latinforyou.com seems to be a world-wide phenomenon! Here is a partial list of the hometowns of people who have had some Latin translation work done through this site. I appreciate the confidence you all have had in my skills and experience! In no particular order:
Quebec City, Athens, Chelmsford, Mississauga, Vancouver, Helsinki, Tianjin (China), Orange (Texas), Rockley (Australia), Esko (Minnesota), Coorparoo (Australia), Hong Kong, Portage (MIchigan), Meelo (Netherlands), Sturminster Newton (UK), Margburg (Germany), Changsha (China), Trondheim (Norway), New Kabul Compound (Afganistan), San Diego, Portland, Woodstock (Ontario), Martinsburg (West Virginia), Bournemouth, Berwick (Australia), Ljubljana (Slovenia), Oshkosh (Wisconsin), Estevan (Saskatchewan), London (UK), Belgium
In one randomly selected week (June 2-8, 2014) we had visitors from 65 countries:
Britain, USA, Australia, Canada, Norway, Belgium, Philippines, Singapore, Costa Rica, India, Peru, Finland, Ireland, Serbia, Sweden, Bulgaria, Denmark, Czech Rep., Turkey, Viet Nam, Spain, Indonesia, Poland, Lithuania, Slovakia, Iraq, New Zealand, Slovenia, South Africa, Egypt, France, Germany, Israel, Trinidad & Tobago, Japan, Netherlands, South Korea, Switzerland, Malaysia, Sri Lanka, Brazil, Lebanon, Italy, Cyprus, Hungary, Estonia, Thailand, Macao, Mexico, United Arab Emirates, Romania, Yemen, Ukraine, Greece, Argentina, Russia, Austria, Portugal, Georgia, Latvia, Oman, Myanmar, Bosnia & Herzegovina, Iran . . .
Let's keep a running tab on all visiting nations. So, to the above we can add Puerto Rico, Colombia, Mauritius, Moldova, Chile, Palastine, Jersey, Macedonia, Krygyzstan, Kenya, Barbados, Ghana, Qatar, Reunion, Venezuela, Bangladesh, Jamaica, Iceland, Nepal, Kuwait, Albania, Mongolia, Nigeria, Kazakhstan, Azerbaijan, Luxembourg, Malta, Ecuador (93 and more to come) . . .
I watched an old Wayne and Shuster skit - The Burning of Rome - from the 1970's. The following four gags from that.
Two Romans are in a taberna. The first says to the waitress, "I'll have a pizzum." The second says, "I'll have a pizzum as well." The waitress calls to the cook, "That's two pizza!". Then the first Roman (Johnny Wayne) turns to the camera and says, "That didn't get a big laugh here, but it went over big in the high schools".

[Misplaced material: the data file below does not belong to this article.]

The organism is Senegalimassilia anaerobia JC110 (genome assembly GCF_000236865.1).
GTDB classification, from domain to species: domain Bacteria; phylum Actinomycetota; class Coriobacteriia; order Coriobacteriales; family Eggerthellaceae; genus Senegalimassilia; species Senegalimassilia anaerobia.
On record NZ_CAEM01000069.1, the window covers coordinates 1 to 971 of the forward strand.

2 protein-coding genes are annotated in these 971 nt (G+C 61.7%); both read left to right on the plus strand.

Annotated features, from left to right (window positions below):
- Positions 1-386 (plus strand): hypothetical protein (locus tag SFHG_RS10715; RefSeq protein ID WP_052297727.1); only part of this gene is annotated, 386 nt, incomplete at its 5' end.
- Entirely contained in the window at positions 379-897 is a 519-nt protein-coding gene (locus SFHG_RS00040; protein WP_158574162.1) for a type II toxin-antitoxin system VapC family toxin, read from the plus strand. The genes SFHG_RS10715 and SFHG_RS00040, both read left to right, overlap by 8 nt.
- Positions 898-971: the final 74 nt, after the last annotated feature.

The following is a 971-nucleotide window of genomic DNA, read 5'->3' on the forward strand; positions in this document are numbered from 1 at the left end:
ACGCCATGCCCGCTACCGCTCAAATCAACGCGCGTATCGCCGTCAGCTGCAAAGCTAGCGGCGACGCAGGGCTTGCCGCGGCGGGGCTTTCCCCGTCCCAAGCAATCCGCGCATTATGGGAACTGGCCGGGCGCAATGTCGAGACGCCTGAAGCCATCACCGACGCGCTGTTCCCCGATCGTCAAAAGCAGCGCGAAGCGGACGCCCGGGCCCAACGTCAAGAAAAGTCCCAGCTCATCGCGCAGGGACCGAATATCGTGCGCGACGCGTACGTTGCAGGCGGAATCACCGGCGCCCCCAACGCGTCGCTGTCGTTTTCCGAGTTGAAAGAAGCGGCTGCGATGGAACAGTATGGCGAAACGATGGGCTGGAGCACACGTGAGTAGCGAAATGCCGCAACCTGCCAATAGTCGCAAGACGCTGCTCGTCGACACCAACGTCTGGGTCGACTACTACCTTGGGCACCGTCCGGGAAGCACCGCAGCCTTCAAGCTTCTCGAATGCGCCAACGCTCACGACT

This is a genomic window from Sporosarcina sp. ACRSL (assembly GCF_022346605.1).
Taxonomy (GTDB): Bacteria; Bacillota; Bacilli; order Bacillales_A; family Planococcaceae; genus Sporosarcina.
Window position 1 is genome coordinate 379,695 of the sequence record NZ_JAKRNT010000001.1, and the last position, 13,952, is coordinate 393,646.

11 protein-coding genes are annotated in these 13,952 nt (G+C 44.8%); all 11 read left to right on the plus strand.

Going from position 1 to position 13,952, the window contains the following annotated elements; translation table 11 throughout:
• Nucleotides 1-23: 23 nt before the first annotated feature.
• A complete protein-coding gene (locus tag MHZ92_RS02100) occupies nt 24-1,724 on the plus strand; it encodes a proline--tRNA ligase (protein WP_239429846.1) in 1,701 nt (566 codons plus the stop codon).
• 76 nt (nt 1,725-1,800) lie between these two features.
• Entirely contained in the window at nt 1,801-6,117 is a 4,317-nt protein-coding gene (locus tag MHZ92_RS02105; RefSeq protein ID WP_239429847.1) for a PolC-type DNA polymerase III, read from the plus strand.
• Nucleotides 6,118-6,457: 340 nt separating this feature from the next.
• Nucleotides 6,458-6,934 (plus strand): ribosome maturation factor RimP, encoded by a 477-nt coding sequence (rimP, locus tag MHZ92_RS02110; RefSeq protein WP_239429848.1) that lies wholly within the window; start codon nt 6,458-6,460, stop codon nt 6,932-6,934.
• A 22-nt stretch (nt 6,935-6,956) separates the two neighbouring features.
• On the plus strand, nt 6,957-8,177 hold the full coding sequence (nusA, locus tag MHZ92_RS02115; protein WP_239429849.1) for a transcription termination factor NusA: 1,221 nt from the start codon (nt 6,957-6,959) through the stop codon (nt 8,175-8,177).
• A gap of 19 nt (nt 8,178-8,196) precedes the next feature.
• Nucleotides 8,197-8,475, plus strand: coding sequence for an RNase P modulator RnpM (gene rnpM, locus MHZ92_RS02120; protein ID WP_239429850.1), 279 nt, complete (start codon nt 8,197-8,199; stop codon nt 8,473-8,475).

The Burning of Rome, from the epic poem by Vergil, Fidicen in Tecto Fervido (Fiddler on the Hot Roof).
Looking at an attractive girl, a Roman says, "As Catullus said 'Aedificata similis Colosseo latericio' - she was built like a brick amphitheatre"
And finally as a lead-in to a commercial break, "Ars longa, ad infinitum" (Art is long, commercials are forever).
A Roman walks into a taberna and asks the caupo (inn-keeper) for a martinus. The inn-keeper says, "Don't you mean a martini?" The Roman says, "If I want a double, I'll order one!" (thanks to Wayne & Shuster)
The same Roman decides to have a beer instead. He gives in his order and holds up two fingers. The inn-keeper brings him 5 . . . think about it.
Two Cyclopes are eating their dinner. One picks a staff up out of his dish and says, "Hey! there's a crook in my shepherd's pie!"
Okay, for pure Latin: Te salutare volo. Itaque tibi mitto navem sine prora et puppe. The answer is "Ave". If you remove the prow (first letter) and stern (last letter) from the word navem, you are left with "ave", the Latin word for 'Hello'. The neat part is that, if you translate the joke into English IT STILL WORKS!!. "I want to greet you. So I am sending you a ship with prow or stern." If you remove the front and back from "ship" you're left with "Hi".
The heart of learning Latin is memorization; especially conjugations and declensions. Here are some verb and nouns sheets to help you memorize all those lovely endings which are crucial to being able to read a Latin sentence.
The first is a list of the first 3 declensions with the endings colour coded.
The next four are declension sheets which can help you master any and every form of the Latin verb. We've got
The active verb system, using amo, amare, amavi, amatus as the example.
Then, there is the passive verb system, also using amo, amare,
The next two are blank verb charts; one for the active and one for the passive. These last two are for you to fill in. It's tedious stuff, but, if you're having trouble remembering something like darer, dareris, daretur, daremur, daremini, darentur (imperfect subjunctive passive of the verb do, dare), then this will definitely help you. And you'd be surprised how little practice you'll need. You're not going to be copying out 100 verbs in all there glorious forms. You'll notice a marked improvement after about 10 (maybe fewer, if you've got a good memory). as the example,
When we translate a Latin sentence we should treat it like a hand of cards. If you're playing any card game; bridge, poker, big 2, what is the first thing you do when you get dealt your hand? You organize your cards, usually arranging them according to suit and rank. If you didn't sort your hand, the game would so much more difficult. You'd be constantly hunting around your hand, looking for any one card and you'd likely overlook a card. You might be able to get away without sorting your hand if you only have 4-5 cards, but if you have 10-15 cards not sorting your hand will cause major headaches.
This is exactly the same when you translate a Latin sentence. If you don't organize the words into a useful order, you'll have a lot of trouble trying to figure out what the subject is, or main verb, direct object, etc.